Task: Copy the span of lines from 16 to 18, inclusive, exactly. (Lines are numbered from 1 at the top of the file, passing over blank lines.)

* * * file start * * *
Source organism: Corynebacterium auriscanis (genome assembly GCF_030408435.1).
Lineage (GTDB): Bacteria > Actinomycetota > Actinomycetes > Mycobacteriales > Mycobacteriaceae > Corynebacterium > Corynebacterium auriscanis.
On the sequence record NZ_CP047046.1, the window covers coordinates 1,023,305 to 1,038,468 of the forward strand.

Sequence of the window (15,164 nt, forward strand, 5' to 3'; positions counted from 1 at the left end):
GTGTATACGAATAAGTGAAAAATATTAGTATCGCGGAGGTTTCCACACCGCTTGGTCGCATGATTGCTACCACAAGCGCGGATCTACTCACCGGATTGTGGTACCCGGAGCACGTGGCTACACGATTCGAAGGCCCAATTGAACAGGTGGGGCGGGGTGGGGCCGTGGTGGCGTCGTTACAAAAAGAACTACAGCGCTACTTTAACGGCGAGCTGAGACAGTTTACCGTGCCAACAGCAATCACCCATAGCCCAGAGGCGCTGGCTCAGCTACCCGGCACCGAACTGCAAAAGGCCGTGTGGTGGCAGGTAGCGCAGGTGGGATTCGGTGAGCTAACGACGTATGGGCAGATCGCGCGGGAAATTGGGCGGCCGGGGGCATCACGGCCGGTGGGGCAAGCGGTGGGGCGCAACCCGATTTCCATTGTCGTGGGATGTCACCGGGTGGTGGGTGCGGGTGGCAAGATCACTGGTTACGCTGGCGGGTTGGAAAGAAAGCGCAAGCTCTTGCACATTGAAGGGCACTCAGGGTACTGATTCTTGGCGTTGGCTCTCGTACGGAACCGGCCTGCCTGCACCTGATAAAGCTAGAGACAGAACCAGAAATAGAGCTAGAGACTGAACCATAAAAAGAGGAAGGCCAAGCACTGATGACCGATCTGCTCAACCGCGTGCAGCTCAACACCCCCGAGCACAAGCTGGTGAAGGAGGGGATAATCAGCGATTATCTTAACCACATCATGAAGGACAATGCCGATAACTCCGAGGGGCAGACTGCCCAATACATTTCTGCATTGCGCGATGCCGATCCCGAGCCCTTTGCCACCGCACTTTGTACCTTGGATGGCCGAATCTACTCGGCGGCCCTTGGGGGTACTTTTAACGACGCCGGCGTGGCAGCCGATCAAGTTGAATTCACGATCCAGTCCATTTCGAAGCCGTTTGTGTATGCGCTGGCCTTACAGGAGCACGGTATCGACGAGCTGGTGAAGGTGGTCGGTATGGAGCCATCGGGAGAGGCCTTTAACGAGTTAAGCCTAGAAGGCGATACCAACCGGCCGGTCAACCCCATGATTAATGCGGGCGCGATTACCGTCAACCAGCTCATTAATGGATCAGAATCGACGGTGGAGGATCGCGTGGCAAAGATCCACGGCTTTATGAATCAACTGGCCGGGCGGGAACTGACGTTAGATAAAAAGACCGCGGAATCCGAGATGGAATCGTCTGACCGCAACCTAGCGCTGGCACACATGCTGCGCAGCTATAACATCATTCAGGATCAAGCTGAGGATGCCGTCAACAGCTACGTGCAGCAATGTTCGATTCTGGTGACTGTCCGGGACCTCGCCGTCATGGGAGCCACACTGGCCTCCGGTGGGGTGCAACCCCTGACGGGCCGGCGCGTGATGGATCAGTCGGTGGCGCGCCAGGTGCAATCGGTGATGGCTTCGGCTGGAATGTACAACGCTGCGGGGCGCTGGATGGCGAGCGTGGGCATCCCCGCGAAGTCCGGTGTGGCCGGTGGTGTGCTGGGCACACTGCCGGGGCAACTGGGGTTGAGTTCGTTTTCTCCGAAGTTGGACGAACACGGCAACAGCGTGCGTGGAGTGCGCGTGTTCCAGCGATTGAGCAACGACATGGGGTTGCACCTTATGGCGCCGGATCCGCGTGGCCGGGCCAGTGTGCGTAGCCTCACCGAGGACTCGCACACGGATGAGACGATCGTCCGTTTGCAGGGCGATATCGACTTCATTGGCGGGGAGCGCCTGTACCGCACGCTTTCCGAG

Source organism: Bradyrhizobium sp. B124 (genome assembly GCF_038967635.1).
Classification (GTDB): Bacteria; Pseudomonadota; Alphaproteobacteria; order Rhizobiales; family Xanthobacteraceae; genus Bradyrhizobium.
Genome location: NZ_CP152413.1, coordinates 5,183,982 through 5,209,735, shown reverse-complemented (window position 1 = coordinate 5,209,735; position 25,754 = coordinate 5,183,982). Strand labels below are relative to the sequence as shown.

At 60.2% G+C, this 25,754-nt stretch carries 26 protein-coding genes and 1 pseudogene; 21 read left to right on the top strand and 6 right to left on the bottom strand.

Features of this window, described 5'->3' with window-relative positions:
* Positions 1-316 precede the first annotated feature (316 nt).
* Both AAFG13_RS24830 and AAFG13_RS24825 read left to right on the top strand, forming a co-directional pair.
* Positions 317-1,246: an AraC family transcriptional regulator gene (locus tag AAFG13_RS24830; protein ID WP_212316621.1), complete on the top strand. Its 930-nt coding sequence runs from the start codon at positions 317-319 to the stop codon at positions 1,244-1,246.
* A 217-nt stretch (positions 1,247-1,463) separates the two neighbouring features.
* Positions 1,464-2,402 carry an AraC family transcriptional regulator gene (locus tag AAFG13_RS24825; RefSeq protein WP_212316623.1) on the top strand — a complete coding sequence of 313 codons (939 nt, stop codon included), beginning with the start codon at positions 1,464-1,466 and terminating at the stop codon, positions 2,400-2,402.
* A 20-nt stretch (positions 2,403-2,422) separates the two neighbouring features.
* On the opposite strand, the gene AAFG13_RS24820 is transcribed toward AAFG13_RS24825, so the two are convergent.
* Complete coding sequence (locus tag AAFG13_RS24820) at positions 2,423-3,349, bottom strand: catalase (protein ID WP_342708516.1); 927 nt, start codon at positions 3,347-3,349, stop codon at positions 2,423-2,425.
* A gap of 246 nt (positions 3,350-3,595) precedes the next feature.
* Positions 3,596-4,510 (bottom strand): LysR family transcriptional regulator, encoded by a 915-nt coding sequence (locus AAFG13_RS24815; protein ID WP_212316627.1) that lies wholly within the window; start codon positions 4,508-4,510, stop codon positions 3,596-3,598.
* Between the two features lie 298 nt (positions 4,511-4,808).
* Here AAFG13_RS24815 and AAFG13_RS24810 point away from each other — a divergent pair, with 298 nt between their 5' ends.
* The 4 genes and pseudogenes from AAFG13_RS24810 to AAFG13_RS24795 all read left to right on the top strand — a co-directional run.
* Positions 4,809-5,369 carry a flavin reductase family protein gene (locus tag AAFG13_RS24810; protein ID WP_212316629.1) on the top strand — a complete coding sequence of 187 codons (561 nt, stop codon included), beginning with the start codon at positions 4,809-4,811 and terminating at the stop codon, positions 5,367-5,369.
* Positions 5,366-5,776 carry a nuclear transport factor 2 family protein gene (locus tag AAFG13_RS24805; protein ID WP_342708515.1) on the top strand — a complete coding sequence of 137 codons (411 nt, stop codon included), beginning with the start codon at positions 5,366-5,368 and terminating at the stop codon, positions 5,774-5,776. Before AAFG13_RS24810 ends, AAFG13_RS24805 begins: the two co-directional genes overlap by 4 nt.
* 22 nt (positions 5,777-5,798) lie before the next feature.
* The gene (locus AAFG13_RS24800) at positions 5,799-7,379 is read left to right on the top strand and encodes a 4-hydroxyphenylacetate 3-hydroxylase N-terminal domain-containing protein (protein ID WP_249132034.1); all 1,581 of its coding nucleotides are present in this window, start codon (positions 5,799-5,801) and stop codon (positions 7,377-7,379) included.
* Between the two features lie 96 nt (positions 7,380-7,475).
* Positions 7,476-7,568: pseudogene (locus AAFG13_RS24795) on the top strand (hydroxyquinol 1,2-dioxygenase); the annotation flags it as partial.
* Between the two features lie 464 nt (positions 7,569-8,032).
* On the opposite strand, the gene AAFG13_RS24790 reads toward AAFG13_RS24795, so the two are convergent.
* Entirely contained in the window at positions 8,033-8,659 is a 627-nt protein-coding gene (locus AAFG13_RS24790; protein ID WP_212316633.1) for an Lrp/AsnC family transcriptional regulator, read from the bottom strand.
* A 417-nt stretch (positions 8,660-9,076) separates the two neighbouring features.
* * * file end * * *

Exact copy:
* A 20-nt stretch (positions 2,403-2,422) separates the two neighbouring features.
* On the opposite strand, the gene AAFG13_RS24820 is transcribed toward AAFG13_RS24825, so the two are convergent.
* Complete coding sequence (locus tag AAFG13_RS24820) at positions 2,423-3,349, bottom strand: catalase (protein ID WP_342708516.1); 927 nt, start codon at positions 3,347-3,349, stop codon at positions 2,423-2,425.